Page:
thatmom

real encouragement for real homeschooling moms

love hopes all things

lincoln-reading

Only a film of daylight filtered through the oiled paper of its single windowpane. Cold shadows filled the corners and stretched long-wavering fingers toward the hearth. A log snapped in the fire and dropped. Nancy Lincoln on her bed of saplings wakened, turned and drew the little son only a few hours old closer within the warm circle of her arm. She saw now that he was thin and angular, not round and comforting as his sister, Sarah, had been, but as she watched his even breathing, her smile was tender, and when she lifted her eyes to the shadows, they were warm and dark and full of dreams for him.

A sudden gust of wind spiraled down the chimney. The bear skin flapped in the doorway, and with a whirl of snow in upon the hard dirt floor came Dennis Hanks, nine years old and completely breathless. Tom had told them, he gasped. Aunt Betsy Sparrow was now on her way, fetching a linsey shirt for the boy and a “yeller” petticoat, while he–he’d run the whole two miles to see his new-born cousin! Where was he? Who’d he look like and what was goin’ to be his name?

“Abraham, we figur to call him, after his gran’pappy Linkorn.” Nancy’s slow words were touched with pride as she lifted a corner of the homespun coverlet to display the new arrival. One look left the eager young visitor speechless with dismay.

“He’ll not come to much, I reckon,” he said finally, and as if that settled the matter, went over to the fire and sat down.

from Abraham Lincoln’s World by Genevieve Foster

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8 Comments»

  Cindy K wrote @

There’s Karen….

Makin’ friends with and influencin’ those kinists!

  Susan T wrote @

Thanks for sharing! We LOVE Lincoln and all the Foster books. I was at Beautiful Feet website recently and they have reprinted the d’AuLaire Lincoln in hardcover, the Daugherty Lincoln and 2 other topics by Foster: Wm. Penn and The Year of the Horseless Carriage and a couple others that look terrific. http://www.bfbooks.com/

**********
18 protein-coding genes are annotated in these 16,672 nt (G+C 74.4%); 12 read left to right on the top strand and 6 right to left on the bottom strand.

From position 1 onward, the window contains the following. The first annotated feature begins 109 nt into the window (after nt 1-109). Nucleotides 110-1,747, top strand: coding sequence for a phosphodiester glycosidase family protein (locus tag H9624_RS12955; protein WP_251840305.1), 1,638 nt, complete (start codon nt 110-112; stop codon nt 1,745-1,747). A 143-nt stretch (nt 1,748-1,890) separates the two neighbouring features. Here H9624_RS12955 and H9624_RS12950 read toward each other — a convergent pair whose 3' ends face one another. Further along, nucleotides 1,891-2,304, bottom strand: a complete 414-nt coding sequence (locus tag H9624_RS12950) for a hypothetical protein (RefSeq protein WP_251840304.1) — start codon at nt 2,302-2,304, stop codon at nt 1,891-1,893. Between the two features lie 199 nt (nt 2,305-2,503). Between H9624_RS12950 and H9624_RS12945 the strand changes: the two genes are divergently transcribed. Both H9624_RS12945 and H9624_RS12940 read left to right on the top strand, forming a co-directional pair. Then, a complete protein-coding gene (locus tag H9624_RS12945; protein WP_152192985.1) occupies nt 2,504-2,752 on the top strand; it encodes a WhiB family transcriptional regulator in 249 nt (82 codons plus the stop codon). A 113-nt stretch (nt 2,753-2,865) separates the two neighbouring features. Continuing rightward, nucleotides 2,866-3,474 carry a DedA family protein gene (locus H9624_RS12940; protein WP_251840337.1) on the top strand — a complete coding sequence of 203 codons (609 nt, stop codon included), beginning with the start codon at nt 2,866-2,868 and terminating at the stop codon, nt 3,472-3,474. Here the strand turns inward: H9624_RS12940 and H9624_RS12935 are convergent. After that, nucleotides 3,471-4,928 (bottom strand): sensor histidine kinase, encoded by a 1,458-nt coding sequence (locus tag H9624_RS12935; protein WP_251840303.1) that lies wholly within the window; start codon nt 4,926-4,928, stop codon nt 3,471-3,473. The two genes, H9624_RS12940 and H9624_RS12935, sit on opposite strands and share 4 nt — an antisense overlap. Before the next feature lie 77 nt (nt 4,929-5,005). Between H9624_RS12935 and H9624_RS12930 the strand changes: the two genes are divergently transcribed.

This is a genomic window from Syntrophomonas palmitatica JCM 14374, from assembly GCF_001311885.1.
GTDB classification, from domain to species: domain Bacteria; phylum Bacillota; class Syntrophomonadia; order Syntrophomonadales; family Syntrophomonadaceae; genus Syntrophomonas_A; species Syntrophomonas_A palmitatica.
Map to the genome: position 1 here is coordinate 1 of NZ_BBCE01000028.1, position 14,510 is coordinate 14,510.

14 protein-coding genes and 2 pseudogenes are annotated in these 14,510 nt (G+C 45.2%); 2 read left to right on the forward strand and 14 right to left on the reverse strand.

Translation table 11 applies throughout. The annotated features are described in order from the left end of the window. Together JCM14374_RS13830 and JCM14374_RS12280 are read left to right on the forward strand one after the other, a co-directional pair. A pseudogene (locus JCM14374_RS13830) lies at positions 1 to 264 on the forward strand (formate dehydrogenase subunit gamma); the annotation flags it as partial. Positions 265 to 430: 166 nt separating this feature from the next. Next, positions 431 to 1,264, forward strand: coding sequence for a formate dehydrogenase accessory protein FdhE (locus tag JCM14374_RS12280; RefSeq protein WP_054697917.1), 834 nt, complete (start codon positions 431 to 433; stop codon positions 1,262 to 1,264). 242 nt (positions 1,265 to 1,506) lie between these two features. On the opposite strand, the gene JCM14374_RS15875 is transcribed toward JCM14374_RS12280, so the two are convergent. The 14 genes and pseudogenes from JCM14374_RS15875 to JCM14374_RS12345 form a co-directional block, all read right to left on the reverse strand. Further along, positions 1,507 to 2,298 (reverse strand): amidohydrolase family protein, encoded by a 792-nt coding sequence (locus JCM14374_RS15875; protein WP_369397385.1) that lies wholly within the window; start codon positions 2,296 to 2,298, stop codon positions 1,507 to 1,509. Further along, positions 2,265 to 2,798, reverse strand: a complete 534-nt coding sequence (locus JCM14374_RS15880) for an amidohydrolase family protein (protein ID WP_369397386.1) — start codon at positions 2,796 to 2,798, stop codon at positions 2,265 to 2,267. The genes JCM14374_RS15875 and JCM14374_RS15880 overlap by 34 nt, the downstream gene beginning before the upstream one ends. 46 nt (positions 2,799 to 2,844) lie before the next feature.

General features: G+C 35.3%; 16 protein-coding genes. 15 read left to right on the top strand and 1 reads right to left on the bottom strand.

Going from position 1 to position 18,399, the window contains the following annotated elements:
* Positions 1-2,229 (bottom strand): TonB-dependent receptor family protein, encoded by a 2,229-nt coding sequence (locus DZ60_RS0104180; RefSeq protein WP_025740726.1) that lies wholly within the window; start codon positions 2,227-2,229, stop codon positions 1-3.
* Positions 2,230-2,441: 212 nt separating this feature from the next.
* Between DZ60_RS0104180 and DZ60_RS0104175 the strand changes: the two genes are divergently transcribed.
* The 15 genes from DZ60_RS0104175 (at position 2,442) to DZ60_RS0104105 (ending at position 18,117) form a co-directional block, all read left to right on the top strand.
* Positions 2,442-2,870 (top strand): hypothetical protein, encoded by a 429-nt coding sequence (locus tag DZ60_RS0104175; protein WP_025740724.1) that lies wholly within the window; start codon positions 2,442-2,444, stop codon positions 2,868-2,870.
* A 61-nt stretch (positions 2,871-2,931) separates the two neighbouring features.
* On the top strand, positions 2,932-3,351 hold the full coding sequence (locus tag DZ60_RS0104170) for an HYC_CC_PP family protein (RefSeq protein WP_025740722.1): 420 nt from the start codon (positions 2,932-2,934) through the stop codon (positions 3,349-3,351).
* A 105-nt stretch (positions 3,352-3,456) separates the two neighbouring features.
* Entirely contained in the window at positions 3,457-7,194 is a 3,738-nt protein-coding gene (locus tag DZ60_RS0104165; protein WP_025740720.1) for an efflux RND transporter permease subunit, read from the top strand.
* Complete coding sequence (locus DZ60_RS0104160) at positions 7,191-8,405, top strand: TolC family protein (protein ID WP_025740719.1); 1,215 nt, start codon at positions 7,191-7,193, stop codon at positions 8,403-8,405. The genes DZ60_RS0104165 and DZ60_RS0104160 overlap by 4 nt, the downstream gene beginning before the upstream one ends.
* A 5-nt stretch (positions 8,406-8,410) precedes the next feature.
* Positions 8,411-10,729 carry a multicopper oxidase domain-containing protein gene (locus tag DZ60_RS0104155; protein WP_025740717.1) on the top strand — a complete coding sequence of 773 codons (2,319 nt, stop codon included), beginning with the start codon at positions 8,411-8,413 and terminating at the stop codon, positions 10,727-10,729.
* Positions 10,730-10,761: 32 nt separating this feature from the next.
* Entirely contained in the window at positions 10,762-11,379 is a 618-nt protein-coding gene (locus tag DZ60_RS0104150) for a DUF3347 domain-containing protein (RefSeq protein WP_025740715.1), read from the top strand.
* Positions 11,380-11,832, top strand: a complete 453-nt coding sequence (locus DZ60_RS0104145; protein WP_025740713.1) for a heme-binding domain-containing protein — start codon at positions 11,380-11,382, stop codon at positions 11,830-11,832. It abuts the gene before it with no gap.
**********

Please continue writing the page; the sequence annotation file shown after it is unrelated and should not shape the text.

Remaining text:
thatmom wrote @

Cindy, what can I say? You know I would have been an abolitionist!!!

  thatmom wrote @

Susan, we have really loved the Genevieve Foster books. And I was so excited to pass along some of my D’Aulaire books to grandchildren this summer. They are so wonderful for the little ones. Now today I am heading for the Beautiful Feet website!

  Cindy K wrote @

You and me both, Karen.

The amount of vitriol tossed at Lincoln astounds me. It is one thing to say that this is a man who made mistakes. Every person does good and evil in their lives. I think that the man made a lot of mistakes and did a lot of good, too. He had a life with much heartache at an early age and he did not fit in. And he certainly did not sit on the sidelines of life.

What I don’t understand is why 130 odd years since his assassination why so many who are so affectionate towards the Cause of the South and then neoconfederates still garnish such hatred. More than a century has passed, and those wrongs of 130 years ago cannot be undone. We should learn and be honest about the past, but why foster such hatred?

The other thing that amazes me from those who have been indoctrinated to hate Lincoln is the fact that they insist that he’s not in heaven. Some believe that Lincoln wrote about being an atheist just a few days before his death. I know that I was taught that he had a conversion experience. Wade Burleson has a good summary of this on his blog. What I want to know is why men 130 later want to insist that he is burning in hellfire. I hope that every man that has ever heard the Gospel has a deathbed or foxhole or a bullet wound conversion and will be numbered with the redeemed! Yet there are those who will argue that Lincoln died an unbeliever. Why? Why does their hatred run so deep and from whence did they acquire such hatred.

By God’s grace, after I see Jesus and my loved ones and the people of Old I’ve been waiting to meet, I hope I run into Lincoln, to the glory of God the Father.

  Susan T wrote @

Cindy K said:

“By God’s grace, after I see Jesus and my loved ones and the people of Old I’ve been waiting to meet, I hope I run into Lincoln, to the glory of God the Father.”

Amen!!

  TaunyaH wrote @

Thanks Karen for this. I am sure you would have been an abolitionist too. It really warms my heart to know that there are white, Christian, homeschoolers who would not have been content allowing me and my family sit in slavery while continuing to claim they were Christians!

  thatmom wrote @

Taunya, I am so moved by what you have written here. Putting a real person and a real face behind a belief changes everything and I am praying that you have done that today. I am so blessed to know you.


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